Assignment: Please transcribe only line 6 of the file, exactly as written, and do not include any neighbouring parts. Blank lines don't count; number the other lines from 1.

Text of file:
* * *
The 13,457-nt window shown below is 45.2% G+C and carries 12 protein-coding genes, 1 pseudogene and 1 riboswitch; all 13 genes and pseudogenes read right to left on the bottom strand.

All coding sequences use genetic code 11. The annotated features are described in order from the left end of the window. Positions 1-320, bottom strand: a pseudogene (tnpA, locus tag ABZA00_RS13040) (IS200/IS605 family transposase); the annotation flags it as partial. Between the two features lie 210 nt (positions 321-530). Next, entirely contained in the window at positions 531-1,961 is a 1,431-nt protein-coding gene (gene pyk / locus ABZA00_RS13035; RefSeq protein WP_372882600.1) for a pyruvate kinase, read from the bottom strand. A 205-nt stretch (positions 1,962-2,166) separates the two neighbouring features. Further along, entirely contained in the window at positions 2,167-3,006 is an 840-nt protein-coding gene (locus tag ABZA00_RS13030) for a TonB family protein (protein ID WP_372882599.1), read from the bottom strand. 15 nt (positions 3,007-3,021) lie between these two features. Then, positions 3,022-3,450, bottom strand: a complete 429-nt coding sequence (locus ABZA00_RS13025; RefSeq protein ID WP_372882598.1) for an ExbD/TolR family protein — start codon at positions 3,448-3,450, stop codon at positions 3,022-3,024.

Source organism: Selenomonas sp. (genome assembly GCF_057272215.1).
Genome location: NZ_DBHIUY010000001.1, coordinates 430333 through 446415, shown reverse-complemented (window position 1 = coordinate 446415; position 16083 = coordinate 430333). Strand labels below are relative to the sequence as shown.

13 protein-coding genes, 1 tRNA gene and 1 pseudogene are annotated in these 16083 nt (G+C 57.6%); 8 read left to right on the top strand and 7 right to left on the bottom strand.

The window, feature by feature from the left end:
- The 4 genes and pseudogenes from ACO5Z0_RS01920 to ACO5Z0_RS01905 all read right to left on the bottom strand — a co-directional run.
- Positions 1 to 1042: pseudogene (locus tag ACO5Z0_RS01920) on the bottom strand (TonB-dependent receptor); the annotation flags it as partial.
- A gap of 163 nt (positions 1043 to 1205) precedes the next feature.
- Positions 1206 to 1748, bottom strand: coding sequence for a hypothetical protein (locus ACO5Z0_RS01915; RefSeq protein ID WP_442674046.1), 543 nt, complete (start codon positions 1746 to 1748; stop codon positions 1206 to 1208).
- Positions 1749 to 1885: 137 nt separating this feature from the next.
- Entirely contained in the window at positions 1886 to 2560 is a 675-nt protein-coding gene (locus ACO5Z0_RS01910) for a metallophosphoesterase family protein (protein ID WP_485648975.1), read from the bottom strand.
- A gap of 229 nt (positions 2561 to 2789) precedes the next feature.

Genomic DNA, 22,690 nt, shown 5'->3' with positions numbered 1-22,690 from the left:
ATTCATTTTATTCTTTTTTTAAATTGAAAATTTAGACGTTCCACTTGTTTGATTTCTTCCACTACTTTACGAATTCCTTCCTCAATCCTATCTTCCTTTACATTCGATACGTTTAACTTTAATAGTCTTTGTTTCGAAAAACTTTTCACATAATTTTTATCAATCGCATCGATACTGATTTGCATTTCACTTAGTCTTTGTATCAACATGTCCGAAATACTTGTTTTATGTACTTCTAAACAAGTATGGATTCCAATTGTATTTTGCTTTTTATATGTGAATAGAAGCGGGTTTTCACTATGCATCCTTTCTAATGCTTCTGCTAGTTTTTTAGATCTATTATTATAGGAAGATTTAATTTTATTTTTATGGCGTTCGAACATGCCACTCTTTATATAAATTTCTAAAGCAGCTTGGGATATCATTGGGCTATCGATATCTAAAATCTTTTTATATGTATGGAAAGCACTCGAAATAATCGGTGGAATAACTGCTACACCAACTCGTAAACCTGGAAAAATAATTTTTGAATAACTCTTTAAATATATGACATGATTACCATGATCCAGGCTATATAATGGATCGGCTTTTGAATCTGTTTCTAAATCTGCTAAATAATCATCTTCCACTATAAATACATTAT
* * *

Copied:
The window, feature by feature from the left end: